Volume 8, Number 1 (January 2011)
To Catch a Predator: American Bestiary as Fatal Burlesque
Diederik Janssen (M.D.)
(Nijmegen, The Netherlands)
You’re headed for disaster ‘cos you never read the signs
Too much love will kill you – Every time (May, 1992)
There is no aphrodisiac like innocence (Baudrillard  1990:185).
According to one of Baudrillard’s parenthetical inversions, American “prisons are there to conceal the fact that it is the social in its entirety, in its banal omnipresence, which is carceral” (1983:25). The docu-cinematic intrigue of the inmate resonates with a vital displacement by projecting the walls of confinement around a criminal eventuality, bailing out a detainment that is ultrastructural. By tentative extension, the Americanism of the bust – adrenergic prelude to incarceration – would aestheticize the necessity of a projective forensics of sociality, and to this end would assume, as indeed it has, the contours of an entertainment event. These contours, this Derridean parergon of framing the crime with the criminal, accordingly, answer to a vital panic that it is we who are the prisoners of a studied artefactuality: a willed setting up or framing of the criminal, then, to conceal the deconstructive tendency haunting all tactics of quarantine and concealment.
Whether or not we may agree he himself, in the final reading, gets “away with murder” (Rojek and Turner, 1993:xi), Baudrillard’s historical criminology of the real is helpful in extrapolating the sketched predicament of decompensation beyond its scripted finale. What lies beyond the bust? Below I consider the psycho-trope of the bust in MNBC Dateline ratings success To Catch a Predator (2004-2008)1 as decompensated entertainment event, specifically as inviting a Baudrillardian decursus of reversibility: the spectacle of imprisonment has become its own fatal parody, and is no longer an operant alibi for sociality’s banalities or incarcerations; it persists, however, as a supplement to the suicidal will to saturation that chains sociality to its arresting spectacles, its ratings successes.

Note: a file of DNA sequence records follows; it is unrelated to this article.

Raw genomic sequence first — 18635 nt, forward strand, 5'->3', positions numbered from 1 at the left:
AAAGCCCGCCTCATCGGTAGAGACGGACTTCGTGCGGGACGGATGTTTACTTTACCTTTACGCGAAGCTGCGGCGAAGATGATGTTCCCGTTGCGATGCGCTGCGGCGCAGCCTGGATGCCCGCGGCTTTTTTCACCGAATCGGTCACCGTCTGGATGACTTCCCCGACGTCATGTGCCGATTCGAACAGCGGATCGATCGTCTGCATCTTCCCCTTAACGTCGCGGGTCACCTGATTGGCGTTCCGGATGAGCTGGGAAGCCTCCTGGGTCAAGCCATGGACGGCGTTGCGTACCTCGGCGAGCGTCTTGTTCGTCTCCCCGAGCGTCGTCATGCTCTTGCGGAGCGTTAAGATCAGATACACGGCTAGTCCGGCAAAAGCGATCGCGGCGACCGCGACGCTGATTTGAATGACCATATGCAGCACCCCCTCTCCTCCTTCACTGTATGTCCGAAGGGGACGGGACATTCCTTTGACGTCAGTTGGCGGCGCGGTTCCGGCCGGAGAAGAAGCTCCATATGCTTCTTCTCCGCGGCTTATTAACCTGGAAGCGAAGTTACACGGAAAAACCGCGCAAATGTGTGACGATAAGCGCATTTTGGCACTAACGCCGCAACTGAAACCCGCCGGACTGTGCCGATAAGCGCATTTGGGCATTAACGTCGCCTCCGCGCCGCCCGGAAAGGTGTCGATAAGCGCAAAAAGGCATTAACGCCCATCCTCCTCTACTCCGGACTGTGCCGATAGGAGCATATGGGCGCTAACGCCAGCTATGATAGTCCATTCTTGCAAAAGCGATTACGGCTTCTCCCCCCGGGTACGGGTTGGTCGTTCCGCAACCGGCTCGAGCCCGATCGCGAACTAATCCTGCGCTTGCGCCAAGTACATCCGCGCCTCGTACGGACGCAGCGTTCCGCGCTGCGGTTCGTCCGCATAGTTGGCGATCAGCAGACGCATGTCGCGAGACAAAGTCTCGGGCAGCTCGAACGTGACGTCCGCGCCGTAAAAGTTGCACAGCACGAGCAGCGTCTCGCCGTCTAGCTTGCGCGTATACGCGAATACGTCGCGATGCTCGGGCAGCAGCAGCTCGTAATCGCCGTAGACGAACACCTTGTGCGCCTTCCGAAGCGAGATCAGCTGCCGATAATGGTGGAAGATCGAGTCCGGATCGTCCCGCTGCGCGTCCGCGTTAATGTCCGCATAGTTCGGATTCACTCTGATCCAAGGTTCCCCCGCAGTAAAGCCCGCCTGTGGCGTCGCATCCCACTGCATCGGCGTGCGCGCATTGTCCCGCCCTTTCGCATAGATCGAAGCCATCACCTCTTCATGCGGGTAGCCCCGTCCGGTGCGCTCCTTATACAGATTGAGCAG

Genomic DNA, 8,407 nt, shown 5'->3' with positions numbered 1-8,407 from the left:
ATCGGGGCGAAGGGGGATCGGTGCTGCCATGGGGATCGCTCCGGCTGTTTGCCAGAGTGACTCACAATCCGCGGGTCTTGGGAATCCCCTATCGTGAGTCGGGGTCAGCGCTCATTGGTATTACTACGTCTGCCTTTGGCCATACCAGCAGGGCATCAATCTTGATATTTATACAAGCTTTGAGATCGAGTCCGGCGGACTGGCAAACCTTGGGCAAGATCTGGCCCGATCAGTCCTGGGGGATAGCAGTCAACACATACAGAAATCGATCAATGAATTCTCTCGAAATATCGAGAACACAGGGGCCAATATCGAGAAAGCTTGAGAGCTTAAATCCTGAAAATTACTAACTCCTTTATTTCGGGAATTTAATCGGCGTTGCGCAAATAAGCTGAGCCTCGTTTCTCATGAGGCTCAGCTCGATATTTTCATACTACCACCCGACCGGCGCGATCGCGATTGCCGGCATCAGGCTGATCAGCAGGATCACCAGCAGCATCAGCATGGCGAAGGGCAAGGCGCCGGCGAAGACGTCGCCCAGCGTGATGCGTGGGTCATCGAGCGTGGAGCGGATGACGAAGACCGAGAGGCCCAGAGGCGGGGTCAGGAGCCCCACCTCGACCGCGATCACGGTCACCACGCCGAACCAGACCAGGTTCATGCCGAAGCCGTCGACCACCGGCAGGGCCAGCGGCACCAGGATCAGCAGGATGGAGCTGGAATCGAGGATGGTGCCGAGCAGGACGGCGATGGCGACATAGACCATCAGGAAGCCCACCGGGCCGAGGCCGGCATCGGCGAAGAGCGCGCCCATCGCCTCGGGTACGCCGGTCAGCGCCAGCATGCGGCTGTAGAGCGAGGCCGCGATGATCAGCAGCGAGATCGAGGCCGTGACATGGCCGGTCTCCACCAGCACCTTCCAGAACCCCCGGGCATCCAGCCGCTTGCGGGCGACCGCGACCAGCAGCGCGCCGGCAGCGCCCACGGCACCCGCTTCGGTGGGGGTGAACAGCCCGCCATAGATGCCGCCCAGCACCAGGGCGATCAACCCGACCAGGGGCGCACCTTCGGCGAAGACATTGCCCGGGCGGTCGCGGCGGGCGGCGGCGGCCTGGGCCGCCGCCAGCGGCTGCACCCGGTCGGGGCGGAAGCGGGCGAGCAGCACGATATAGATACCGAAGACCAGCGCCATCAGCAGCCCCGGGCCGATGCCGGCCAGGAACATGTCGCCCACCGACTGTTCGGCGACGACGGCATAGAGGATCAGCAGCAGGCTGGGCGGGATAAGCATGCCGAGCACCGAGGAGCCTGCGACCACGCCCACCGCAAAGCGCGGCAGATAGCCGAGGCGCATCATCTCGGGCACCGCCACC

II. TCaP and the Precession of Simulacra
While the American televisual forensics of the sexual has long been characterized by a “profound imbrication of justice and culture industries” (Epstein and Steinberg, 2007:457) – as James Kincaid warned in his book-length study, “[t]he trials themselves are so spectacularly obtrusive they get in the way of the talk about them” (1998:214) – Dateline MNBC To Catch a Predator (henceforward TCaP) forges its own “intersection of fact and fiction, news and entertainment, punishment and carnival” (Kohm, 2009:195) by soliciting an offense which then never takes place: at once a hyperreal instantiation and prevention of a dire actuality. Briefly, in TCaP a vigilante posing as a minor lures an “internet groomer” into a sexually explicit conversation, then sets up a live meeting in a rented residence wired with cameras operated from an upstairs control room (a wishful panopticon), where he is initially greeted by a petite decoy but subsequently “punked” and lectured by a TV anchor-ex-machina, from whom he eventually flees only to be booked by a posse of cops. The bust would enact a preemptive circumscription of intrusive desire by entrapping it in its own confessional analytics. A “self-portrait of power in the epoch of its totalitarian management of the conditions of existence” (Debord, 1977:24): “predators” are shamed into a ventriloquism of an implied viewer outrage, an on-the-spot admittance to apologetic hubris (“cognitive distortions,” as clinical parlance has it, or “crimes of opinion” as Guy Hocquenghem once anticipated) or managerial lapse (compulsive-addictive surrender to the jailbait sign and/or to the criminal efficiency of the digital infrastructure). They are submitted to a forensic administration pushed to its limits: a teletopology (Virilio’s expression) of total coverage and transcription enacting a general emancipation from epidemiology (an early estimation of the “real” incidence of the offense was dropped in later episodes when voices arose claiming it was “made up”). The reality event precedes and prevents the real, succeeding best where failing: one predator was caught for a second time, after he had, no doubt, seen himself being caught on TV. “Oops,” he said, in a tangled state of mind.